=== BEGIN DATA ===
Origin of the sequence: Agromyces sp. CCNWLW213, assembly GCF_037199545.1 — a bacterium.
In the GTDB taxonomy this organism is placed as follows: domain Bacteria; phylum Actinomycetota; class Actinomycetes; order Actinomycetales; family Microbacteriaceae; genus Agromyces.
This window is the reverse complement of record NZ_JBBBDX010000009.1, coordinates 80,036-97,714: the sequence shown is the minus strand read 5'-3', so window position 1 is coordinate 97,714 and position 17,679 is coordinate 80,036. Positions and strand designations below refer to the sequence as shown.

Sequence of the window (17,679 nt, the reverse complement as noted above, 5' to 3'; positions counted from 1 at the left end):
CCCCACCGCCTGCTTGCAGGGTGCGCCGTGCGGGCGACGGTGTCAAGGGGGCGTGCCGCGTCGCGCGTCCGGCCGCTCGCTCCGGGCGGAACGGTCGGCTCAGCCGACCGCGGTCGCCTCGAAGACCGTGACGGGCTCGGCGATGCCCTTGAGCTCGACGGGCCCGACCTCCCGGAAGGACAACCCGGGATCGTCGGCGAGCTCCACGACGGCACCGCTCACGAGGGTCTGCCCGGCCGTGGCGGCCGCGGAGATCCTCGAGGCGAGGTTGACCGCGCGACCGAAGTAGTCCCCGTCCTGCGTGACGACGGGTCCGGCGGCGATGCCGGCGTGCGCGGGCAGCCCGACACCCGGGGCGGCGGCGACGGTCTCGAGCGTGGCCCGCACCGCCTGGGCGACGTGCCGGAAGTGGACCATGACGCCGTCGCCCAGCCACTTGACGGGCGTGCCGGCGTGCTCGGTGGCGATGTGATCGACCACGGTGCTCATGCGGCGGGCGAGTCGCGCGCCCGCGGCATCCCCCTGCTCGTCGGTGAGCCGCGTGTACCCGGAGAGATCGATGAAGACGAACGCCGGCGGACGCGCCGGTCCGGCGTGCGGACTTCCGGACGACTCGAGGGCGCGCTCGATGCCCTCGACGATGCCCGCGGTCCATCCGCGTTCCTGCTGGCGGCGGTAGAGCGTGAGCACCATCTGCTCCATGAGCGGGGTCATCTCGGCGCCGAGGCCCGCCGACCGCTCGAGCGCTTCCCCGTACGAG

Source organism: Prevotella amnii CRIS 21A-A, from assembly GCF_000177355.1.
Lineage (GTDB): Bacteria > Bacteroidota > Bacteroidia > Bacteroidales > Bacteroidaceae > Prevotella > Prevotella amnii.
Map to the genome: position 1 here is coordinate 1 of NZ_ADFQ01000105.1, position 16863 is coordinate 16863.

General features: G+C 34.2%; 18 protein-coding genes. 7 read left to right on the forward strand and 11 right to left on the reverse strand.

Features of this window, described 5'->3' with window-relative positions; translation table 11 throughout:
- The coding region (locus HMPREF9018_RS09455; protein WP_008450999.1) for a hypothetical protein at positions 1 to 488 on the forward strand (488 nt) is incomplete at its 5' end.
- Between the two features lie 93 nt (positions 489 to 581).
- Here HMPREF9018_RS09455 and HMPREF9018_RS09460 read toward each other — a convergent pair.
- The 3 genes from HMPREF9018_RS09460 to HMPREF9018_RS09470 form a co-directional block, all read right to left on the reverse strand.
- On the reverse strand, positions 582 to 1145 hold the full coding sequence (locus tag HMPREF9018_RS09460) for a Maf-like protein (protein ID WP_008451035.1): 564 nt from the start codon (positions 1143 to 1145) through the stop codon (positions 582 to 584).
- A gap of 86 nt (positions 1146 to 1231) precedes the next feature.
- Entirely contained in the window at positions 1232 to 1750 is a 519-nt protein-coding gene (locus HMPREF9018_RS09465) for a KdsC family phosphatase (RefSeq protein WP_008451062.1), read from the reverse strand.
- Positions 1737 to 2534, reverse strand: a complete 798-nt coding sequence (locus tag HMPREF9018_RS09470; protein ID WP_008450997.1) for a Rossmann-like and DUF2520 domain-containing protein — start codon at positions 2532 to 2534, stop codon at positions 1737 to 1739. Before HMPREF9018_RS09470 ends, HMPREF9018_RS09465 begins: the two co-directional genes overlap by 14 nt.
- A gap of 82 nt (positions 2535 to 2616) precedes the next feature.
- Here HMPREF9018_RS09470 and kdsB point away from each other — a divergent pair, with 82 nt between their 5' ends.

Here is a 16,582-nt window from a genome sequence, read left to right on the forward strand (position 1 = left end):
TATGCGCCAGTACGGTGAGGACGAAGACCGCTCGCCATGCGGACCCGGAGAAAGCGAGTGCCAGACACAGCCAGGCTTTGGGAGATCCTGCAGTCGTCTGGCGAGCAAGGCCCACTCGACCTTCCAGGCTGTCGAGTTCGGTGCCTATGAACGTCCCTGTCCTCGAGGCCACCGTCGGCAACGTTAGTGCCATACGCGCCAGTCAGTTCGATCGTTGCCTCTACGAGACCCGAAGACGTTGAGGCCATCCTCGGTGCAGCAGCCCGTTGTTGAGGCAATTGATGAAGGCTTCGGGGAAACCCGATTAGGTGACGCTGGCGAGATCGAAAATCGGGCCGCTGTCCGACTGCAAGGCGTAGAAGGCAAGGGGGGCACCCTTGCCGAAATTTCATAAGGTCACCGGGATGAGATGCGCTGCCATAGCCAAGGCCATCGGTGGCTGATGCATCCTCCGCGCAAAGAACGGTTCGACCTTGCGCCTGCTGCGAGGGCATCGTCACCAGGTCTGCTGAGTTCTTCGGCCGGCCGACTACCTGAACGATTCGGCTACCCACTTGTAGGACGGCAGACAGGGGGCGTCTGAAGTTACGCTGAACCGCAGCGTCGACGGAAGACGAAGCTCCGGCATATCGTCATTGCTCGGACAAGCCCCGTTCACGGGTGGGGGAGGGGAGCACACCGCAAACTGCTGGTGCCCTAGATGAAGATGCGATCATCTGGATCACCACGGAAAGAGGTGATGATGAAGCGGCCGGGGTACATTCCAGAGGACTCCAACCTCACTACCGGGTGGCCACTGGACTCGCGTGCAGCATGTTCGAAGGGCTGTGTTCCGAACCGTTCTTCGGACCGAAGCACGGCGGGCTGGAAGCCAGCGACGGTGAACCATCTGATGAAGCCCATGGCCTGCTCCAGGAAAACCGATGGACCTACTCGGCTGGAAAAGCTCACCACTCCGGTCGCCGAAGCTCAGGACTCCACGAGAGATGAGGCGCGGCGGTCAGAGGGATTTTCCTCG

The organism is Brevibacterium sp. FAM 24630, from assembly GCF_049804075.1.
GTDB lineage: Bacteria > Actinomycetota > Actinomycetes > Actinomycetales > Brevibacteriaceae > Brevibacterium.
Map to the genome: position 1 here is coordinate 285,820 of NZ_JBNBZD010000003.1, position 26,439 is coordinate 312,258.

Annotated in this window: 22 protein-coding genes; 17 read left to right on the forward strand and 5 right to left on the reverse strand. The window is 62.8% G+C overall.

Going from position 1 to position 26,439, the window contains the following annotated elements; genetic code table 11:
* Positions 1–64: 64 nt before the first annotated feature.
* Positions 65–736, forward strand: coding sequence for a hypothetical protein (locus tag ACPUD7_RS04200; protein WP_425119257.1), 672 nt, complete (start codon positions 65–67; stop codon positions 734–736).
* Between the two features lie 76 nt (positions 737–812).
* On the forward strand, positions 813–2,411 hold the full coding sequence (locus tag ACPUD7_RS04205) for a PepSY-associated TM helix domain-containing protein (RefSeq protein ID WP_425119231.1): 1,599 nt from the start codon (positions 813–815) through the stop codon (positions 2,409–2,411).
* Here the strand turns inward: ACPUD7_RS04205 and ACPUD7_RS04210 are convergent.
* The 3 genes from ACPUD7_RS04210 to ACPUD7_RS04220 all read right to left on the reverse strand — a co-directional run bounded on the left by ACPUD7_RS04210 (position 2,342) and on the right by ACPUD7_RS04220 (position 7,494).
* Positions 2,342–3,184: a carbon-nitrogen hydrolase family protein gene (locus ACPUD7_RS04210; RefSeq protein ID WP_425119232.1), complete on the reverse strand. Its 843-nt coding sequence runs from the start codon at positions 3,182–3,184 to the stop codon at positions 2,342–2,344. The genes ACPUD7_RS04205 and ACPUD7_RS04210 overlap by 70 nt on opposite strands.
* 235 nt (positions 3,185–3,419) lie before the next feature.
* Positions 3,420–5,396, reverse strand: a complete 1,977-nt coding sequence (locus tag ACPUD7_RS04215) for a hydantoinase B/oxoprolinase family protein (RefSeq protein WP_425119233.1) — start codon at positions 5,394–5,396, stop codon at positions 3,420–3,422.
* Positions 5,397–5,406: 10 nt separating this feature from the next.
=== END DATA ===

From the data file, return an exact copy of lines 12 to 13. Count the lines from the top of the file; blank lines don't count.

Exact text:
- Between the two features lie 93 nt (positions 489 to 581).
- Here HMPREF9018_RS09455 and HMPREF9018_RS09460 read toward each other — a convergent pair.